There is little to be negative about with Resident Evil 2's remake, aside from a few nitpicks. The game's DirectX 12 mode offered worse performance than DirectX 11 on every graphics card we tested, making the API's inclusion pointless. Perhaps the game's DirectX 12 performance will improve with future patches, but that remains to be seen. For now, PC gamers should avoid using RE2's DirectX 12 option.

Other nitpicks include the game's animation refresh rate changes when zombies are viewed at a distance, a performance optimisation that appears to come from the game's console version. This leaves distant zombies out of sync with the game's overall refresh rate, resulting in some strange looking animations. Most Gaming PCs should be more than capable of handling the extra work that more frames of animations will incur, so it would be nice to see this CPU saving feature have a toggle on PC in the future.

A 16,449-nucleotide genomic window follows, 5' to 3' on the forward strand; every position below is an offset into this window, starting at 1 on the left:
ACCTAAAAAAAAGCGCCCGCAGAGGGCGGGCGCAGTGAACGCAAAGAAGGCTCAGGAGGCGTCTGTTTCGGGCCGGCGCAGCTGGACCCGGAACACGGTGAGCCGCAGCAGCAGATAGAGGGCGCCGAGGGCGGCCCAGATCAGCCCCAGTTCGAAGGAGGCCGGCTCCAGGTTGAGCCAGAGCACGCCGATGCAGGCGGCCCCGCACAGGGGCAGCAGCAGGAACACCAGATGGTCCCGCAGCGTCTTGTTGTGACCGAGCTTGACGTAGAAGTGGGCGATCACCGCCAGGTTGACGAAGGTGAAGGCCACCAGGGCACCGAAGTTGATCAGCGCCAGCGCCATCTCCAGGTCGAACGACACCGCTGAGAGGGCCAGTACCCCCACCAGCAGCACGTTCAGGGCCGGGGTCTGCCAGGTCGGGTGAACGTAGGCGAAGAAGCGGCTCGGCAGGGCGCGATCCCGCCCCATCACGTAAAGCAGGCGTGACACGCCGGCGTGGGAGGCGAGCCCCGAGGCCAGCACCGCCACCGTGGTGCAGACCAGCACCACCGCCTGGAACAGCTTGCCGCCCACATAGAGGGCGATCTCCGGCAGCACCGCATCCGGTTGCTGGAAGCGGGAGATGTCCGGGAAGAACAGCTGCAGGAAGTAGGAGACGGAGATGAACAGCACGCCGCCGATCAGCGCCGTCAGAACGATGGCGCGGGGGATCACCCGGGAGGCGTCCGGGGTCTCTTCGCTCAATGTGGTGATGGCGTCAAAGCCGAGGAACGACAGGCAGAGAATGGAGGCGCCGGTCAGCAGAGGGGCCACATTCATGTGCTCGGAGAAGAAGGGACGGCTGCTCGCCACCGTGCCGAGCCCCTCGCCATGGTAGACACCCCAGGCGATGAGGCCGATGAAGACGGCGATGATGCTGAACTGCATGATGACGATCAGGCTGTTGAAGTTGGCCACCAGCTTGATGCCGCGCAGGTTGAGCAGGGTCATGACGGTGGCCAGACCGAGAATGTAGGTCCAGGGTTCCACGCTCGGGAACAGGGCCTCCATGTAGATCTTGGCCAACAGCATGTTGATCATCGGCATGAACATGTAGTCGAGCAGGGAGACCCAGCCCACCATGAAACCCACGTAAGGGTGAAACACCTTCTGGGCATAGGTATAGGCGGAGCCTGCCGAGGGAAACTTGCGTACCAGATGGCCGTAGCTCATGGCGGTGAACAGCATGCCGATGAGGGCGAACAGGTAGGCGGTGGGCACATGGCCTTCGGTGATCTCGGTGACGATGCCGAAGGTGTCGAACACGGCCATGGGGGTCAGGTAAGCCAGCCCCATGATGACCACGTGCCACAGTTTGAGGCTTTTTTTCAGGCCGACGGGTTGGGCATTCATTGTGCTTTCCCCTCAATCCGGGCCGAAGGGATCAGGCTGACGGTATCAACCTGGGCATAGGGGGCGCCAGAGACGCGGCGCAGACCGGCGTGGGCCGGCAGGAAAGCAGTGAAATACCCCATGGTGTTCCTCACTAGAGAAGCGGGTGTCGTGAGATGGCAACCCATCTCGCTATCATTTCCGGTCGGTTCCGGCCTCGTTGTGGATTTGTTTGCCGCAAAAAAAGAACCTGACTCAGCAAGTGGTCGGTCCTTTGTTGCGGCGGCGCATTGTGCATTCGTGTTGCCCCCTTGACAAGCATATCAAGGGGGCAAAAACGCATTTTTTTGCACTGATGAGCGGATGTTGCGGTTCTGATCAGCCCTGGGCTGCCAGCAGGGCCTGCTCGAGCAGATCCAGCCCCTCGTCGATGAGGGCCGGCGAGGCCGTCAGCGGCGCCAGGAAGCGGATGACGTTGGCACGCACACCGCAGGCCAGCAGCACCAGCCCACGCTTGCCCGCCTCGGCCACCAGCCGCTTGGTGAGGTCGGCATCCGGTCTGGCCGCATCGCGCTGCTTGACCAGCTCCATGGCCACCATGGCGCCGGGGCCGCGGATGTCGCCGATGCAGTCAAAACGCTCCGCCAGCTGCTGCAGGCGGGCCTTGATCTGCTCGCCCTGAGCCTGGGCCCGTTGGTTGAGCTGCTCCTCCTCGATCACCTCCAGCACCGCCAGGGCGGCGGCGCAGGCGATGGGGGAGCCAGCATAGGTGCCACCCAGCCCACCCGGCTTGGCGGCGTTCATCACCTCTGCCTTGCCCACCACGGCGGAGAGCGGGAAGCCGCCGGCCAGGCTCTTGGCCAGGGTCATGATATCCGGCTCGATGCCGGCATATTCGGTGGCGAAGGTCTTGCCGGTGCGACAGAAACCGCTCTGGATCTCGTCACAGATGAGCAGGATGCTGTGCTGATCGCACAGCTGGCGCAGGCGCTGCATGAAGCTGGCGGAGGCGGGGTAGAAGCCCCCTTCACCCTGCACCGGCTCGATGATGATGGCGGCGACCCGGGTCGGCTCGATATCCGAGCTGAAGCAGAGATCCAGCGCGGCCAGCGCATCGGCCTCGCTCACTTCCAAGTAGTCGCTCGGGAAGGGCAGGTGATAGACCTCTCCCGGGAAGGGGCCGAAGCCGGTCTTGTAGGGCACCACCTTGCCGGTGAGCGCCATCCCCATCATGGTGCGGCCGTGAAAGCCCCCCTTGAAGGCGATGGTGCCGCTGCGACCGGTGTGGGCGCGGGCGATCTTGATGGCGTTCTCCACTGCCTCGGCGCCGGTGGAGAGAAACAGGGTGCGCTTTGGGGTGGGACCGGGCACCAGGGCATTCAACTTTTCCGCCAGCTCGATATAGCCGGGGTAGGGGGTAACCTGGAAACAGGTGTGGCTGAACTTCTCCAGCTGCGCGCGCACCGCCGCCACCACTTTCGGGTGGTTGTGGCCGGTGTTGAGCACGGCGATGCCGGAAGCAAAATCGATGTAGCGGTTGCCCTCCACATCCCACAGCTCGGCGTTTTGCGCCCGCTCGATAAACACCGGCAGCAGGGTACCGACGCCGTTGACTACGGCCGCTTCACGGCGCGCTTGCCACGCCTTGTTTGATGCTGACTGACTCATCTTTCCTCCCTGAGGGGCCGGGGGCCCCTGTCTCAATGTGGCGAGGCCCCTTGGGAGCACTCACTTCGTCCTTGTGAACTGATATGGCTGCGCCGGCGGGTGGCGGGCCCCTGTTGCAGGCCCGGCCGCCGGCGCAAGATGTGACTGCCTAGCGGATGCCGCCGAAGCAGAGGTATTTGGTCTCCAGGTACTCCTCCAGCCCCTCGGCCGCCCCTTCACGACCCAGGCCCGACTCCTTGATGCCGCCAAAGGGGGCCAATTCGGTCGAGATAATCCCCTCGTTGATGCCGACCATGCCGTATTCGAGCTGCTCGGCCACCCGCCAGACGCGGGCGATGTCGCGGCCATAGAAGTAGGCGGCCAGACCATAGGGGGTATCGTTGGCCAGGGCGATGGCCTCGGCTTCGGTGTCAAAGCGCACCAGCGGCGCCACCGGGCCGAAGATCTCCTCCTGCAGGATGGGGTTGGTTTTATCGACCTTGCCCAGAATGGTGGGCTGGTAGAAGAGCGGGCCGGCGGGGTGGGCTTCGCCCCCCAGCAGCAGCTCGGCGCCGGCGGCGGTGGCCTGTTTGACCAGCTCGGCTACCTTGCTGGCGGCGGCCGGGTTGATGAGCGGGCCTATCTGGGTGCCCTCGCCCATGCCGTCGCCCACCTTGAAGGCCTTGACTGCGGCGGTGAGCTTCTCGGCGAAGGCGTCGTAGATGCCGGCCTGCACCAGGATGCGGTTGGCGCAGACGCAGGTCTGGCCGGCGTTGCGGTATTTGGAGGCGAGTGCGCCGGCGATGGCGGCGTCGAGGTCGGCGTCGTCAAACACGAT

As a whole, Resident Evil 2 cannot be called anything less than a high-quality PC game, offering fantastic performance on a wide range of hardware and incredible levels of scalability. Even the game's lowest "Performance Priority" preset offers compelling visuals, making the game incredibly appealing to users of older, or budget gaming hardware. Even 2GB graphics cards like the Radeon R9 380 and Geforce GTX 960 can run the game at 1080p 60 FPS, as we showcased on page 12 of this analysis.

When it comes to optimising this game's performance, our advice is to lower Resident Evil 2's Volumetric Lighting setting from High to Medium, a change that resulted in a 32% increase in the game's minimum framerates on our ASUS ROG GTX 1060 Strix (see page 10). This tweaked setting has a minimal impact on RE2's graphics as a whole but offers a hefty increase in overall game performance. 

Moving to the topic of CPUs, we found that it didn't take much to achieve an average framerate of over 60FPS, though we did experience some stuttering when both our Ryzen and Intel-based systems were using less than a simulated 4-core, 8-thread processor. Average and 1% minimum framerates didn't change much in our testing, but outlying framerates were noticeable. This will not be an issue to players with high core count systems, but it is worth taking note of. Games are starting to benefit from higher core counts.